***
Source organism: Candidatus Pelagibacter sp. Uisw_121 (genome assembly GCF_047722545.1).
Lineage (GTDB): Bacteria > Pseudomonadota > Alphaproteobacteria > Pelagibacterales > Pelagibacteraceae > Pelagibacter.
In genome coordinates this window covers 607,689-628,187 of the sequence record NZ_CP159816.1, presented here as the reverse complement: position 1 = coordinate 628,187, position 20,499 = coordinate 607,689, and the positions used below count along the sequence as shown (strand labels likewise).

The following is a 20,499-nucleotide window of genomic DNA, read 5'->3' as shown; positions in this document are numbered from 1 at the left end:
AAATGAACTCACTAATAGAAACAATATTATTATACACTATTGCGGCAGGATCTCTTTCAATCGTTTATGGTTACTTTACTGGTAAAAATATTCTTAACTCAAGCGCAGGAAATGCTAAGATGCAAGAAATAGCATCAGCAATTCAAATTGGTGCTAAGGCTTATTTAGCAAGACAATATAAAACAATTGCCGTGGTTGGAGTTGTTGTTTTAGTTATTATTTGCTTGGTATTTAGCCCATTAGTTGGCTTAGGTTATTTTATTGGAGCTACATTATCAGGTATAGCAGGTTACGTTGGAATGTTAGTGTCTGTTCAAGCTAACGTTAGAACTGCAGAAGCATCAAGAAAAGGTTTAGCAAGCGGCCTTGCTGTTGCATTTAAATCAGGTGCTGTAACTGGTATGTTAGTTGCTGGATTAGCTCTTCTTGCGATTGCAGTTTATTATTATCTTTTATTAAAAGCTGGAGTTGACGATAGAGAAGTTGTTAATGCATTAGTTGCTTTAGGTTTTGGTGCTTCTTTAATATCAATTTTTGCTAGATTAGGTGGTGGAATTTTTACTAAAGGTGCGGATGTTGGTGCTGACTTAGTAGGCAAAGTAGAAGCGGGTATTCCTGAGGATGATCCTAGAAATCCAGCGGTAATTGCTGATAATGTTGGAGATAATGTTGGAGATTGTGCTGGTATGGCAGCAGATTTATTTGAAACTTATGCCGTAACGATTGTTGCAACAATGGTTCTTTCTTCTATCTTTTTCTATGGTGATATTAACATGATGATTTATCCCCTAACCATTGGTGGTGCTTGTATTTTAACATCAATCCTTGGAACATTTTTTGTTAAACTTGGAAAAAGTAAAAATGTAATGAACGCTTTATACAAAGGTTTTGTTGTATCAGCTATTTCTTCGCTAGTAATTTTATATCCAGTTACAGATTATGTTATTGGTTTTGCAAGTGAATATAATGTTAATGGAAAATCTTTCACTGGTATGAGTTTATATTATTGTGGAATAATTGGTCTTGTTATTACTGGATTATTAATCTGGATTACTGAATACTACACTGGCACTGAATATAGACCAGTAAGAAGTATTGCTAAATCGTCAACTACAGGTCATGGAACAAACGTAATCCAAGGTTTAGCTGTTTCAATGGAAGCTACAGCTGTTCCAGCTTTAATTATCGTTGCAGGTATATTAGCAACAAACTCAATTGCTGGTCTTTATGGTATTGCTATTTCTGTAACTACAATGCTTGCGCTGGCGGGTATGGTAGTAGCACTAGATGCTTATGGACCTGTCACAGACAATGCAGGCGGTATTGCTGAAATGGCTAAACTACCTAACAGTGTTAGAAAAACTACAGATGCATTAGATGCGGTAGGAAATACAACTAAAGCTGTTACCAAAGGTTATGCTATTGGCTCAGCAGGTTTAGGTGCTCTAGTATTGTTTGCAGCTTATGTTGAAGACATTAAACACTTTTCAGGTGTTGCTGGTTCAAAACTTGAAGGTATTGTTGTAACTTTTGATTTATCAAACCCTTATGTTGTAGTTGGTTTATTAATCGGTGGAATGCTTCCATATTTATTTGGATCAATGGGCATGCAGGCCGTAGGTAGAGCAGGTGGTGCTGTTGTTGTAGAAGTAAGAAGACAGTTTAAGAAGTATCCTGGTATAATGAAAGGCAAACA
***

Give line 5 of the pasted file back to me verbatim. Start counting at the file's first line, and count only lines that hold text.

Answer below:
AAATGAACTCACTAATAGAAACAATATTATTATACACTATTGCGGCAGGATCTCTTTCAATCGTTTATGGTTACTTTACTGGTAAAAATATTCTTAACTCAAGCGCAGGAAATGCTAAGATGCAAGAAATAGCATCAGCAATTCAAATTGGTGCTAAGGCTTATTTAGCAAGACAATATAAAACAATTGCCGTGGTTGGAGTTGTTGTTTTAGTTATTATTTGCTTGGTATTTAGCCCATTAGTTGGCTTAGGTTATTTTATTGGAGCTACATTATCAGGTATAGCAGGTTACGTTGGAATGTTAGTGTCTGTTCAAGCTAACGTTAGAACTGCAGAAGCATCAAGAAAAGGTTTAGCAAGCGGCCTTGCTGTTGCATTTAAATCAGGTGCTGTAACTGGTATGTTAGTTGCTGGATTAGCTCTTCTTGCGATTGCAGTTTATTATTATCTTTTATTAAAAGCTGGAGTTGACGATAGAGAAGTTGTTAATGCATTAGTTGCTTTAGGTTTTGGTGCTTCTTTAATATCAATTTTTGCTAGATTAGGTGGTGGAATTTTTACTAAAGGTGCGGATGTTGGTGCTGACTTAGTAGGCAAAGTAGAAGCGGGTATTCCTGAGGATGATCCTAGAAATCCAGCGGTAATTGCTGATAATGTTGGAGATAATGTTGGAGATTGTGCTGGTATGGCAGCAGATTTATTTGAAACTTATGCCGTAACGATTGTTGCAACAATGGTTCTTTCTTCTATCTTTTTCTATGGTGATATTAACATGATGATTTATCCCCTAACCATTGGTGGTGCTTGTATTTTAACATCAATCCTTGGAACATTTTTTGTTAAACTTGGAAAAAGTAAAAATGTAATGAACGCTTTATACAAAGGTTTTGTTGTATCAGCTATTTCTTCGCTAGTAATTTTATATCCAGTTACAGATTATGTTATTGGTTTTGCAAGTGAATATAATGTTAATGGAAAATCTTTCACTGGTATGAGTTTATATTATTGTGGAATAATTGGTCTTGTTATTACTGGATTATTAATCTGGATTACTGAATACTACACTGGCACTGAATATAGACCAGTAAGAAGTATTGCTAAATCGTCAACTACAGGTCATGGAACAAACGTAATCCAAGGTTTAGCTGTTTCAATGGAAGCTACAGCTGTTCCAGCTTTAATTATCGTTGCAGGTATATTAGCAACAAACTCAATTGCTGGTCTTTATGGTATTGCTATTTCTGTAACTACAATGCTTGCGCTGGCGGGTATGGTAGTAGCACTAGATGCTTATGGACCTGTCACAGACAATGCAGGCGGTATTGCTGAAATGGCTAAACTACCTAACAGTGTTAGAAAAACTACAGATGCATTAGATGCGGTAGGAAATACAACTAAAGCTGTTACCAAAGGTTATGCTATTGGCTCAGCAGGTTTAGGTGCTCTAGTATTGTTTGCAGCTTATGTTGAAGACATTAAACACTTTTCAGGTGTTGCTGGTTCAAAACTTGAAGGTATTGTTGTAACTTTTGATTTATCAAACCCTTATGTTGTAGTTGGTTTATTAATCGGTGGAATGCTTCCATATTTATTTGGATCAATGGGCATGCAGGCCGTAGGTAGAGCAGGTGGTGCTGTTGTTGTAGAAGTAAGAAGACAGTTTAAGAAGTATCCTGGTATAATGAAAGGCAAACA